Let’s start a movement!
I attend a lot of conferences. If it’s inexpensive, easily accessible, and topically appealing I’m pretty much guaranteed to be there. This past weekend was no exception as I attended the Restorative Justice Collaborative of Houston’s (RJCH) annual conference: Restorative Justice 360 at the University of Houston-Downtown. I’m partial to social justice-oriented events that have a sliding scale registration policy, showing a thoughtfulness that takes into account the significant needs and often limited resources of prospective attendees. This registration policy in conjunction with the RJCH’s work in Houston produced a healthy balance in attendees of teachers, administrators, students, and community members. In a single room you saw public, private, and charter educators, social service providers, parents, and young adults all actively contributing to conversations about restorative approaches to teaching and learning.
The world of restorative justice in Houston is fairly new to me, although the themes and strategies we discussed resonate with many experiences I’ve had on different sides of the education system. After meeting the RJCH’s founder Dr. Anita Wadhwa (who wrote the book on restorative justice in urban schools) I immediately asked to come visit her school and participate in a Circle. These are purposeful, intimate discussion groups intended to build more resilient positive relationships. There are different types of Circles (see picture below); I joined Community Building Circles where students collectively examine their learning environment, build relationships, and discuss ways to ensure success despite the clear conflicts they often experience between their lives inside and outside of school. More on these conflicts in a future post.
In one session students from Morton Ranch High School in Katy, a suburb of Houston, spoke passionately about the impact restorative justice practices had in their school. They’re seeing fights avoided or at least mitigated, relationships strengthened, and students feeling more included in the school community. Other students from a local magnet school asked how, with less disciplinary issues than many neighboring schools, their campus could benefit from restorative justice principles. What followed was a great discussion about how even in high-performing schools with relatively few disciplinary issues these restorative practices can be valuable for alleviating the pressure of a stressful, highly rigorous learning environment.
A highlight of the conference was the session by Brian Jaffe of YES Prep Gulfton: The Praxeum: Making In School Suspension Restorative. He shared his insights from a brand new implementation of restorative justice principles in his schools. Many popular charter networks have the reputation of promoting zero-tolerance disciplinary practices but Brian is actively seeking to change that on his campus. Because he’s in the midst of his first year, Brian used his session as a case study and canvassed the audience for ideas. Me being a lover of EdCamps and the Socratic method I found this part wonderful! I learned a great deal about practical restorative justice implementations and I think the room offered some useful feedback to Brian as well. One interesting question is what to do when the students are enjoying the in-school suspension more than class. He’s not seeing any decline in in-school suspension referrals, but what if students are actively seeking “punishment” perhaps because they don’t feel supported by their teacher?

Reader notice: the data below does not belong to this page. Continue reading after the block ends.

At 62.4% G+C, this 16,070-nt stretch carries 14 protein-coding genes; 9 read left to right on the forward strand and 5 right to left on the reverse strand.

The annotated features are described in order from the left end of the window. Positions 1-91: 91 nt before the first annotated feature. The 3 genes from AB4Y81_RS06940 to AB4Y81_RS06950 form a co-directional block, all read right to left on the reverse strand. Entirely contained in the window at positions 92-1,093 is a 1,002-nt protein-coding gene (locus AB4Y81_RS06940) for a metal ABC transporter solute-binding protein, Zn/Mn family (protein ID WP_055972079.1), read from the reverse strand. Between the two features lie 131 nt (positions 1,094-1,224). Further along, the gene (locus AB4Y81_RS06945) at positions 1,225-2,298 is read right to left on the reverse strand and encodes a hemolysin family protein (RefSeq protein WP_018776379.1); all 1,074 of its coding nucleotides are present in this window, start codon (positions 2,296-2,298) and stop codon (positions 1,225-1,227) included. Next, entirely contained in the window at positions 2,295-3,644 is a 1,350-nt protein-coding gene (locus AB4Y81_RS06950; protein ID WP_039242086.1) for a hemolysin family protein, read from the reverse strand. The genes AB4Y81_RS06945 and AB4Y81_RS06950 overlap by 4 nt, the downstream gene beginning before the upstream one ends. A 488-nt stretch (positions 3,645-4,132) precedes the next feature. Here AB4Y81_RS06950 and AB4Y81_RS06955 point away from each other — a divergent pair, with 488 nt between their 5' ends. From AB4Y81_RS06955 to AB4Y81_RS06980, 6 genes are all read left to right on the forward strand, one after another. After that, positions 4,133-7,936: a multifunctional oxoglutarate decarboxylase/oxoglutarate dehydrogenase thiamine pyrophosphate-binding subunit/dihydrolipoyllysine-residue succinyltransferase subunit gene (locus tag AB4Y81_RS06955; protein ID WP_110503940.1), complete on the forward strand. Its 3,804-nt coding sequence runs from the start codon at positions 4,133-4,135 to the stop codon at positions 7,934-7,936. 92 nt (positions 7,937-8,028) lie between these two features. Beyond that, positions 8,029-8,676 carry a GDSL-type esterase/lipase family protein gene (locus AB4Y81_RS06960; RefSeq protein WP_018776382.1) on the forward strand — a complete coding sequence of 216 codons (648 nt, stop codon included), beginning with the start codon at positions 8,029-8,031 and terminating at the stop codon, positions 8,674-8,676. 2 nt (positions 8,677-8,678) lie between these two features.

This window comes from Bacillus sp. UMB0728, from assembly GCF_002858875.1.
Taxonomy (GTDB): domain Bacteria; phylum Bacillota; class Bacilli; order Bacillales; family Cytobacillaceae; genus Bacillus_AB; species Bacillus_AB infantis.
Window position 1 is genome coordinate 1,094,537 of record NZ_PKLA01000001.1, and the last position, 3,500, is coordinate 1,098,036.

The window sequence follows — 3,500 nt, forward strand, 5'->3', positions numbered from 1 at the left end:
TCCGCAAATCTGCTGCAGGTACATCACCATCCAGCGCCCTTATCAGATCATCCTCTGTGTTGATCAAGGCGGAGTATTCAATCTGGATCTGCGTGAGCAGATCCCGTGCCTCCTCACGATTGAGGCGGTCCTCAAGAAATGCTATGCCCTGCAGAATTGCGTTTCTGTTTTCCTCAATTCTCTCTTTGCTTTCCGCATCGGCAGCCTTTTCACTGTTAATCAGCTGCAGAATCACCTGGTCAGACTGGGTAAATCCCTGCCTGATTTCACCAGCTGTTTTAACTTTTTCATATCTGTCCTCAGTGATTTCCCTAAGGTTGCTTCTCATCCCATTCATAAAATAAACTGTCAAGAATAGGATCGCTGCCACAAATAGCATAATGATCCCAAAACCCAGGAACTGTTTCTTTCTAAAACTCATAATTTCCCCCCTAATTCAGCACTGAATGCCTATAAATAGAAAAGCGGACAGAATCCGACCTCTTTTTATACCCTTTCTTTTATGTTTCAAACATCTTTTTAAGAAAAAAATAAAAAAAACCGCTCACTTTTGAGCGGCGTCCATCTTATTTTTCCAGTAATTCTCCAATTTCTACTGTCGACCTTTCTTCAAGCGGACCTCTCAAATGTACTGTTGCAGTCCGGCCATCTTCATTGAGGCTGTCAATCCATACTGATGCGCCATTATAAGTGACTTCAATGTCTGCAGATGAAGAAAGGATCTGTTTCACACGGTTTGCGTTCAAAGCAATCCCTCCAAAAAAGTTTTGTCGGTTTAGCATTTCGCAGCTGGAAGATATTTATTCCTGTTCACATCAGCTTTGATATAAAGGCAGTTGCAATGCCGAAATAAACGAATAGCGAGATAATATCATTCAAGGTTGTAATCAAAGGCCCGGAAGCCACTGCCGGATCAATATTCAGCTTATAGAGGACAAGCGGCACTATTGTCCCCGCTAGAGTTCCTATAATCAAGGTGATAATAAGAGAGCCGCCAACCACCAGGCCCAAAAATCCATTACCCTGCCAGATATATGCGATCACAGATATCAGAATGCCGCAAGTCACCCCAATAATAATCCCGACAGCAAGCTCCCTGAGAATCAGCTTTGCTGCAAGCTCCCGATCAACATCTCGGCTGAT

I’d be remiss if I didn’t talk about the keynote by Karen Sparks, restorative practitioner at Morton Ranch High School. As a frequent attendee of conferences I’ve grown weary of the “big name” speakers and I’m often much more excited by teacher presenters, and this was certainly the case with Karen. I’ve met Karen before but never knew about her restorative justice work. She brought many of her school’s 50+ student facilitators, or Circle Keepers, and gave a lively lecture sharing how the practices (~100 Circles this year alone!) that have become essential to the school’s operation have saved relationships and possibly even lives! I told Karen I’m tapping her for EdSpeakers because we absolutely need her voice more widely spread.
If you’re interested in learning more about restorative justice principles and practices, visit the Restorative Justice Collaborative of Houston’s resources page. You can also reach out to Karen Sparks directly. I hope you’ll try a Circle out in your own learning community and if you’re near Houston let me know so I can come visit! And for you conference organizers, let’s get more students out to our events!